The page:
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Best Tips for Meal Planning for Social Distancing
Anyone else going a little crazy trying to feed their family 697 meals a week? Are you tired of feeling like a short order cook at a late night diner? Maybe you are just as tired as I was of the constant dishes in the sink and piled on the counter. In the post below, we are going to talk about meal planning, and how it has become different since the onset of the COVID-19 pandemic and social distancing. COVID-19 meal planning seems daunting at first, but if we stay structured and plan ahead – we can get through this thing with one less thing to worry about!
Covid-19 and Social Distancing
As I write this, it is late March 2020, and Coronavirus (or COVID-19) has quickly made its way around the globe, killing many, infecting even more. Affecting EVERYONE in some way. We live in Ohio, where the state government has shut down schools and most other businesses and institutions. The Governor has ordered that all citizens stay home except for essential activities.
Week one of quarantine was not too bad. We treated it as a stay-cation. My husband and I stayed up late to play cards and binge TV shows. There was no attempt at a schedule or any sort of structure. It was a anarchist free-for-all.
Anyway, after a week of living like it was a 1990’s summer vacation, some structure was to be had. Planning our meals, as to avoid scrambling to figure out what to eat an hour before each meal, was the first thing to be reigned in.
Why is COVID-19 Meal Planning so hard?
- Children are out of school, leaving parents to home school, plan and cook lunch, and clean up after then ALL DAY.
- Schedules and structure have been disrupted! This has been hard on everyone and may be affecting the moods and behavior of everyone in your house.
- In many cases, adults have been laid off or told to work from home – in either case, they are home all day.
- Tighter budgets and increasing travel restrictions have made it less likely that families will order takeout for dinner, and impossible to take the family to a restaurant to eat! It can be overwhelming to have to cook every meal at home!
- Dishes. Dishes. And more dishes.
COVID-19 Quarantine Meal Plan
When we got the instructions from the Governor to stay home, I did what most people do under such instruction… I left the house to go to the grocery store. Now, my husband is a hunter. We have a flock of 15 chickens and keep a kitchen garden every summer. We aren’t doomsday preppers, but we’re borderline. As such, my quarantine grocery list might look a bit different than yours.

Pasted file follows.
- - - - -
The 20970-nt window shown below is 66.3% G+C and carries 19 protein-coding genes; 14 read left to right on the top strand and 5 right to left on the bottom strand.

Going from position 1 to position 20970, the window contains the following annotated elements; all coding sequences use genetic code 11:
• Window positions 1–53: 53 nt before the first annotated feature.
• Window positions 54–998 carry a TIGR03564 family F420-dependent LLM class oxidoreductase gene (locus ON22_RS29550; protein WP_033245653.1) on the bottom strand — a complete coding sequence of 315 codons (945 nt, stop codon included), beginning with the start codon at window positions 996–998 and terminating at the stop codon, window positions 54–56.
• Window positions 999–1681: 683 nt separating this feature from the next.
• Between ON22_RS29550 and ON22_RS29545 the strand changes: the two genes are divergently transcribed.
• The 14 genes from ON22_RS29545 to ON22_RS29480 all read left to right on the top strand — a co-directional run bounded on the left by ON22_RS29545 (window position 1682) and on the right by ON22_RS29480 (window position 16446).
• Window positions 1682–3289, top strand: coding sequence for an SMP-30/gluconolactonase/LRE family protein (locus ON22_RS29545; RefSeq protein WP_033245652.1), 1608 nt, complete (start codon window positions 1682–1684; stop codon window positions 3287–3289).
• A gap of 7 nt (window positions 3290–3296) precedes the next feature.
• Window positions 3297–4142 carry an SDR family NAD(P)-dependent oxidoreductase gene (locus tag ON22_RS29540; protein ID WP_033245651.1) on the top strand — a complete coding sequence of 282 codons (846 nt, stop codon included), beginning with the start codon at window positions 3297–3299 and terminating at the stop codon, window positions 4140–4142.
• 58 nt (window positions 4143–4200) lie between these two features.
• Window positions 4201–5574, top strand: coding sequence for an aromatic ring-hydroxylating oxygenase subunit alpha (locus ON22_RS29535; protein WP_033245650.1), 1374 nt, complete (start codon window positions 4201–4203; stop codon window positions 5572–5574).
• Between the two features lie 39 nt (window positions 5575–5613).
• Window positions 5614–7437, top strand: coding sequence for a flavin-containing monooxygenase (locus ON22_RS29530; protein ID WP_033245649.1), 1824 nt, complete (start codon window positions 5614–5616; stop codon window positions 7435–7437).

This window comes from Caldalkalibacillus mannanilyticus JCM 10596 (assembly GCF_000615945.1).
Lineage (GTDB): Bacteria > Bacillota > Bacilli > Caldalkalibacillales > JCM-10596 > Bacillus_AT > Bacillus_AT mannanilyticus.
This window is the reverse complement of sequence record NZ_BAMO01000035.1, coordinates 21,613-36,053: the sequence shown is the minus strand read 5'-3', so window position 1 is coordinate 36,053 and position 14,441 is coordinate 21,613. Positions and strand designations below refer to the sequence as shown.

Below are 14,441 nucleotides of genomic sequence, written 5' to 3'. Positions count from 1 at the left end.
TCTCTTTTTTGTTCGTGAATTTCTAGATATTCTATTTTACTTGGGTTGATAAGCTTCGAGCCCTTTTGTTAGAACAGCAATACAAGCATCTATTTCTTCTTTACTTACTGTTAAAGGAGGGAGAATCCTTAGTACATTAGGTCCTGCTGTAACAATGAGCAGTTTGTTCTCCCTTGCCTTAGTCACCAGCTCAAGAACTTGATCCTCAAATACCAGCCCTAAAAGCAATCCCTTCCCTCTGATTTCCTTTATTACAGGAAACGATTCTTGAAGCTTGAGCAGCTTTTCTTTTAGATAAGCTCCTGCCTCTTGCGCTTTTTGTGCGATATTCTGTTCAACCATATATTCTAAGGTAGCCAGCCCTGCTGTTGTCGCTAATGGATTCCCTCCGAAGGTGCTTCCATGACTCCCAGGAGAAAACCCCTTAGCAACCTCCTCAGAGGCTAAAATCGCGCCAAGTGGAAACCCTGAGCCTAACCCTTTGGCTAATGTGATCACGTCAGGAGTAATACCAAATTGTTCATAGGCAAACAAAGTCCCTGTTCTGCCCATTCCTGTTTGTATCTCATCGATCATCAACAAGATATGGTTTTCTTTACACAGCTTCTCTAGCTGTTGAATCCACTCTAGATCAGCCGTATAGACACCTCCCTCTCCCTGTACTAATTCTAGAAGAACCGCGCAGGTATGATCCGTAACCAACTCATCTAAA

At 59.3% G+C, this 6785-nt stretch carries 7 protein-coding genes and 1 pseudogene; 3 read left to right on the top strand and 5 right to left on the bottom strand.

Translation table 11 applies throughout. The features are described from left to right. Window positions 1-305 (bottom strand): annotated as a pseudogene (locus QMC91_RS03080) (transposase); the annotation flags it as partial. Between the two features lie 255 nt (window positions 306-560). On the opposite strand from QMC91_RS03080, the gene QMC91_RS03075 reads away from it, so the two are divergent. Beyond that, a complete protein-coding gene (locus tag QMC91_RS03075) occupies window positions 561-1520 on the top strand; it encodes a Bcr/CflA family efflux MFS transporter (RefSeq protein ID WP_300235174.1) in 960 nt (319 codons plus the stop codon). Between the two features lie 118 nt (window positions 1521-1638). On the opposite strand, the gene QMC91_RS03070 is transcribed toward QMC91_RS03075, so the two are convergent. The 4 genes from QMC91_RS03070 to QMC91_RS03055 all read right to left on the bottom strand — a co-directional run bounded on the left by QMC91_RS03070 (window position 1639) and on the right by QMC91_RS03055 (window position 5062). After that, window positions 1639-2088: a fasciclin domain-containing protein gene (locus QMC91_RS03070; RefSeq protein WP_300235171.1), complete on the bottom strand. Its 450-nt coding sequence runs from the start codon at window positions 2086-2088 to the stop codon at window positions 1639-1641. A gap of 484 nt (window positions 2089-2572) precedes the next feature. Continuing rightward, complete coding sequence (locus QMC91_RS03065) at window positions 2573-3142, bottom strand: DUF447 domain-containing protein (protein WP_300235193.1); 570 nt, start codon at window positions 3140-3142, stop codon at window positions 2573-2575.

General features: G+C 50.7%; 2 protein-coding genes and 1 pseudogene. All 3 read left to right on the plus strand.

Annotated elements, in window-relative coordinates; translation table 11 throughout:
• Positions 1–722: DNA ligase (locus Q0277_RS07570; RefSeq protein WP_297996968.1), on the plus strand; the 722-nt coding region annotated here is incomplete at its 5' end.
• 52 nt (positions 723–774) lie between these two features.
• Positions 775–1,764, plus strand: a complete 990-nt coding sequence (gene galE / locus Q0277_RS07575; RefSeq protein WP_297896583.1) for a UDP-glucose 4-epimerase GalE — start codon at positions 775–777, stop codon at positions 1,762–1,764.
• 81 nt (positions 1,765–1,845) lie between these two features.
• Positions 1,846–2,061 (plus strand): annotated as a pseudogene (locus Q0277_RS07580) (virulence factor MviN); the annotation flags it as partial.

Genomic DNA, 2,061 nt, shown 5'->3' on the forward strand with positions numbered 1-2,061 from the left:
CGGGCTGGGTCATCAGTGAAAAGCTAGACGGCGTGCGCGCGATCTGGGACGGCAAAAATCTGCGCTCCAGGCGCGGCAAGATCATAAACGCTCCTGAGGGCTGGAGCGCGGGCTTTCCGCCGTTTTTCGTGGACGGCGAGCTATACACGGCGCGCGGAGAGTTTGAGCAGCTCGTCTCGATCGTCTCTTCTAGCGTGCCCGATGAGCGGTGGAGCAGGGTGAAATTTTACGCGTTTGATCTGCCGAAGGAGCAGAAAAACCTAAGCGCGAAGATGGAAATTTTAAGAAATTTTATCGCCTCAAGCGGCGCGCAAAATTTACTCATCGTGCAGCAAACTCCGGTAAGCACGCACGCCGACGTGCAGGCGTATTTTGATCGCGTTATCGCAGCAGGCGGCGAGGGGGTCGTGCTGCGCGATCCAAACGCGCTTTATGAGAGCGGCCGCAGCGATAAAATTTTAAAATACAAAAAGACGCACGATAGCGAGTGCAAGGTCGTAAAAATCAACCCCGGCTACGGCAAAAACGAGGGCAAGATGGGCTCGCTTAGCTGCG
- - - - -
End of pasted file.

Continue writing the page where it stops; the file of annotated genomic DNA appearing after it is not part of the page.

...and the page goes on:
Tip 1: Stock Up On Groceries
I’m not saying to hoard all the necessities. I’m not saying to deplete the store’s supply of toilet paper. Sit down to make your meal plan, taking inventory of what you already have. Plan for 1 week to 10 days of meals and snacks for your family. Then, go the grocery store.
If you are stocking up, so to avoid additional and unnecessary grocery trips, plan ahead. I sat down to think of 5-10 simple meals we could rotate. Meals that involve few ingredients, and preferably ingredients that are freezer or pantry staples.
Here is what was on my grocery list as we prepared for social distancing:
- Produce that keeps: Carrots, onions, potatoes, cabbage
- Meat for the freezer: Whole chickens, sausages, breakfast meats
- Frozen and canned veggies: Frozen is better IMO, but its always a good idea to have both, as canned veggies can be stored anywhere
- Dry Goods: Pasta, beans, rice, flour, sugar, coffee
Tip 2: Breakfast Ideas
- Freezer Breakfast Burritos – My kids LOVE scrambled eggs. And scrambled eggs with sausage, and cheese? Forget about it! I make these burritos 2 or 3 dozen at a time and wrap them in foil to keep in the freezer. To reheat. I bake them in their foil for 20 minutes at 350 degrees, or microwave unwrapped for 6 minutes, turning halfway through.
- Oatmeal – Dry oats will keep forever in your pantry! Make a batch of overnight oats to last all week long and experiment with different flavors. I combine oats with milk, yogurt, calorie-calorie free sweetener, and some kind of yummy surprise (chocolate chips, peanut butter, fruit, canned pumpkin. I top it with cinnamon or pumpkin pie spice if I’m feelin’ fancy, and leave it in the fridge all week. You can eat them warm or cold.
Bonus* You can use protein powder (which also keeps very well) to boost the nutritional content of your oatmeal!